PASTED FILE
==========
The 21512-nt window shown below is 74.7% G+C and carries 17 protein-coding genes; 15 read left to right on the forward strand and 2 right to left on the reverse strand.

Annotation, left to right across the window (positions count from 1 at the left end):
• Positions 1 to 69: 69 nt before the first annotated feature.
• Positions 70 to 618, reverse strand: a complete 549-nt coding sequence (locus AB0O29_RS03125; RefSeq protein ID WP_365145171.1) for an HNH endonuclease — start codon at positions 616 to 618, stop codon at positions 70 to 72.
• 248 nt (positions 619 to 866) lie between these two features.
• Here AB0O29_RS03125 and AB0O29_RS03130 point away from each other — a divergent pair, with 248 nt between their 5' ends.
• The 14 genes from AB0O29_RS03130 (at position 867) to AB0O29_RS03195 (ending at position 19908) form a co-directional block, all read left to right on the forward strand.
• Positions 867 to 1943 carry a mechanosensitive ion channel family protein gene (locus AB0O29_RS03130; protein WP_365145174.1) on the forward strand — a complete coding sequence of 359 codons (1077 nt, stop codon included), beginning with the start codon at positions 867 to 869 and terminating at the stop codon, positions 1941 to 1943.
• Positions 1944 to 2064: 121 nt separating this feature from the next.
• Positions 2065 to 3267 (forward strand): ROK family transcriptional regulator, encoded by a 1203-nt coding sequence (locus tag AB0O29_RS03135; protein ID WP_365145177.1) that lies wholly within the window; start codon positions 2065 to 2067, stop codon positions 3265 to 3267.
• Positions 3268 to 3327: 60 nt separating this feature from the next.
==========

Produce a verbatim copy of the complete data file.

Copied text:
The 21512-nt window shown below is 74.7% G+C and carries 17 protein-coding genes; 15 read left to right on the forward strand and 2 right to left on the reverse strand.

Annotation, left to right across the window (positions count from 1 at the left end):
• Positions 1 to 69: 69 nt before the first annotated feature.
• Positions 70 to 618, reverse strand: a complete 549-nt coding sequence (locus AB0O29_RS03125; RefSeq protein ID WP_365145171.1) for an HNH endonuclease — start codon at positions 616 to 618, stop codon at positions 70 to 72.
• 248 nt (positions 619 to 866) lie between these two features.
• Here AB0O29_RS03125 and AB0O29_RS03130 point away from each other — a divergent pair, with 248 nt between their 5' ends.
• The 14 genes from AB0O29_RS03130 (at position 867) to AB0O29_RS03195 (ending at position 19908) form a co-directional block, all read left to right on the forward strand.
• Positions 867 to 1943 carry a mechanosensitive ion channel family protein gene (locus AB0O29_RS03130; protein WP_365145174.1) on the forward strand — a complete coding sequence of 359 codons (1077 nt, stop codon included), beginning with the start codon at positions 867 to 869 and terminating at the stop codon, positions 1941 to 1943.
• Positions 1944 to 2064: 121 nt separating this feature from the next.
• Positions 2065 to 3267 (forward strand): ROK family transcriptional regulator, encoded by a 1203-nt coding sequence (locus tag AB0O29_RS03135; protein ID WP_365145177.1) that lies wholly within the window; start codon positions 2065 to 2067, stop codon positions 3265 to 3267.
• Positions 3268 to 3327: 60 nt separating this feature from the next.